Pay what you owe (and take the high road)


Last time I talked about how I automate all my bills, and recommend that you do the same.

But during the course of my argument, I dropped in this statement:

…most of all, your record will say that you did not do what you promised to do. Yes, you may be dealing with companies you dislike, but the obligation is still on you to be better than them. You “promised” to pay your bills by a certain date, so do so.

I think in the spirit of the site, that this is worth elaborating on.

Banks got bailed out, etc. etc.

It’s very easy to have negative feelings about many large establishments, especially financial ones. Anyone who is reading this is well aware of the narrative arc of the Global Financial Crisis of the past few years, and of the forces behind it. And it may be tempting to want to get back at the “villains” in some way.

I caution against this. Not just from any difference in size/power between you and them, but from a moral standpoint. In short, I want you to take the moral high ground.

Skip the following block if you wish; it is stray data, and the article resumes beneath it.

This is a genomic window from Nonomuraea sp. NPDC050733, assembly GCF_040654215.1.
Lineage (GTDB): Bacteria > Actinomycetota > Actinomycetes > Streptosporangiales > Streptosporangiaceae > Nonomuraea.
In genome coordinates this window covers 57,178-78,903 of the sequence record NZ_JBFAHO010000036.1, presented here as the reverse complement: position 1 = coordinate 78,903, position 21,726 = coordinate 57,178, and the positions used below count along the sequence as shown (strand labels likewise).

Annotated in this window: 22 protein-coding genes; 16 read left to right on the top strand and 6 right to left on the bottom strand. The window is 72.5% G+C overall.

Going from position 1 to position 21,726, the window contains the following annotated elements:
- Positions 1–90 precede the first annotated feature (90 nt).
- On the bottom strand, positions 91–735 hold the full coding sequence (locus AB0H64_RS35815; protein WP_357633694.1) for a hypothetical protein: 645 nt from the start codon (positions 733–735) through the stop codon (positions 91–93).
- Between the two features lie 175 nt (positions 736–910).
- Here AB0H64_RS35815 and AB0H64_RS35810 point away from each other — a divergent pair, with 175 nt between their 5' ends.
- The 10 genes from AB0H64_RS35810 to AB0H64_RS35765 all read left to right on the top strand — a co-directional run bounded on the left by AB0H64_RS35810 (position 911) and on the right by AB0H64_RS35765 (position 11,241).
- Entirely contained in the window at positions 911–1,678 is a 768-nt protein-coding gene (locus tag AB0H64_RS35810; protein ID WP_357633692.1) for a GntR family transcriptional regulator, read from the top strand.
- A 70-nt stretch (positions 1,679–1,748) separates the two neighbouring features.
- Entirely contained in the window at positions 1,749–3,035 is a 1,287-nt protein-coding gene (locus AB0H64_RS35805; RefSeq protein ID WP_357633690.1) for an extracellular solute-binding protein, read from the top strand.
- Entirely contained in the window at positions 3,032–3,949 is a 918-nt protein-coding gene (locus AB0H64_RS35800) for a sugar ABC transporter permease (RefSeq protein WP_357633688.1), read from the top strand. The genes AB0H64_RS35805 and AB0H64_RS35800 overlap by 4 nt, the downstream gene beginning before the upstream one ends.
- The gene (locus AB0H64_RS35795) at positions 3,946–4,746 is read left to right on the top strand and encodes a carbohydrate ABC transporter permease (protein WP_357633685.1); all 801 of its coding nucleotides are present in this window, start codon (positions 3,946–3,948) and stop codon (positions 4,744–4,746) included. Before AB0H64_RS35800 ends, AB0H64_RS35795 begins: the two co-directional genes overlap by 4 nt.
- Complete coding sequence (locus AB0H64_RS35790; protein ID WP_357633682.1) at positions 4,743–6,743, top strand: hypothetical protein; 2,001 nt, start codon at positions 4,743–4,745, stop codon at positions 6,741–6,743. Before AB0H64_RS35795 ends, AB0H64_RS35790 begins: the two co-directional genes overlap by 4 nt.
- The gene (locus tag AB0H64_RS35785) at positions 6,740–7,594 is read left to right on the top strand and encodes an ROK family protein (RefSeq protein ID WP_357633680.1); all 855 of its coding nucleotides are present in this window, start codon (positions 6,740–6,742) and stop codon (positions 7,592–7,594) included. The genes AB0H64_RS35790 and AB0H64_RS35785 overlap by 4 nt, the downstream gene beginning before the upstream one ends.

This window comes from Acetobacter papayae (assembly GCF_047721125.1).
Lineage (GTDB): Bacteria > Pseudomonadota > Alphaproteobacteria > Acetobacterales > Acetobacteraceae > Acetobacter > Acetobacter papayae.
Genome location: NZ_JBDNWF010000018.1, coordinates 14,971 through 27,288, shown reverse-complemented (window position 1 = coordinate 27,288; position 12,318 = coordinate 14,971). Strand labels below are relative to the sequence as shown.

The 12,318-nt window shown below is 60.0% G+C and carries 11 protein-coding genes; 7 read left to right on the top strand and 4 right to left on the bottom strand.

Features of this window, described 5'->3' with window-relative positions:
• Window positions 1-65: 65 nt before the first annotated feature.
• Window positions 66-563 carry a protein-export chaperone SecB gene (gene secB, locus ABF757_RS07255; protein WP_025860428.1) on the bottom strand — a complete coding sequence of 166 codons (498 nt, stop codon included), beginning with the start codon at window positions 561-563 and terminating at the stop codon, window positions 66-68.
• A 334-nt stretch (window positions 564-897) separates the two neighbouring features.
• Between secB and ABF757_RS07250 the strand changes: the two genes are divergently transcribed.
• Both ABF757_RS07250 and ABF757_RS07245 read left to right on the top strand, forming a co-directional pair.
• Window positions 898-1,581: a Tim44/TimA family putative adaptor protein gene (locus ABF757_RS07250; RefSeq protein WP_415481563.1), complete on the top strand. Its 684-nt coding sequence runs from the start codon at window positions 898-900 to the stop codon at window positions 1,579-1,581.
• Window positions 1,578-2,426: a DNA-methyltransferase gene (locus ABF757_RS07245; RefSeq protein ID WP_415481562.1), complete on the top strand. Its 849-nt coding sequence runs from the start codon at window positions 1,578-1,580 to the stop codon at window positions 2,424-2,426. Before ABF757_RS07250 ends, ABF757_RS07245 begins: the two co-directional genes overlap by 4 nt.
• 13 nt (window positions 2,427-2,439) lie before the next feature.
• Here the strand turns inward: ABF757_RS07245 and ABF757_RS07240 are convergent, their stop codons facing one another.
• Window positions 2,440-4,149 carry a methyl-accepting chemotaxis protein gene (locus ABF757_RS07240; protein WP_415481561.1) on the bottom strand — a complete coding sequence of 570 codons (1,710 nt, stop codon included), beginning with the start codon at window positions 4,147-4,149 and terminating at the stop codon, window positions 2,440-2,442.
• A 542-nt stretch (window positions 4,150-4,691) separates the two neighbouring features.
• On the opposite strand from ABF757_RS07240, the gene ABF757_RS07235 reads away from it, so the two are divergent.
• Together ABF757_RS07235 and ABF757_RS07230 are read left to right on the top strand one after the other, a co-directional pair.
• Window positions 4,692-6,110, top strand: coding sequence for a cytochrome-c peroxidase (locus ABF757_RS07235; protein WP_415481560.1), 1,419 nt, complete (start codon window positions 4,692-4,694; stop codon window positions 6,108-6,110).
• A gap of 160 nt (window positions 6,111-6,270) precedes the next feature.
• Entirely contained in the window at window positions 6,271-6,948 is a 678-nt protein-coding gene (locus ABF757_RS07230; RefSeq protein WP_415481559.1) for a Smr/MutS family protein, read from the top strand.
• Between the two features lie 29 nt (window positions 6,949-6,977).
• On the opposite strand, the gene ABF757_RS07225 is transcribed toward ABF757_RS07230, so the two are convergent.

Glug glug

Many of you were unfortunate enough to buy property of some sort during the height of the property boom. If so, you are most likely “upside down” (or “underwater”), which means that you may owe more on your mortgage than the house is worth.

In many ways, this patently sucks. I mean, to buy something and then have it go down in value?

But maybe one of the reasons why it sucks is because of our expectations. We don’t, after all, expect our other biggest purchase to go up in value. But we’ve assumed that our home would, and often based plans against that. That hasn’t worked out here.

(Keep in mind, of course, that you haven’t actually lost anything as long as you’re not selling the house. There isn’t necessarily an urgency to getting out of an underwater house. You’re still able to live there, after all; the numbers just aren’t as favorable.)

But anyway, what to do? Well, many have turned around and just stopped paying the mortgage entirely, letting the bank foreclose. This is known as “strategic default.” Strategic as in, one can afford to the pay the mortgage, but one chooses not to. Strategically.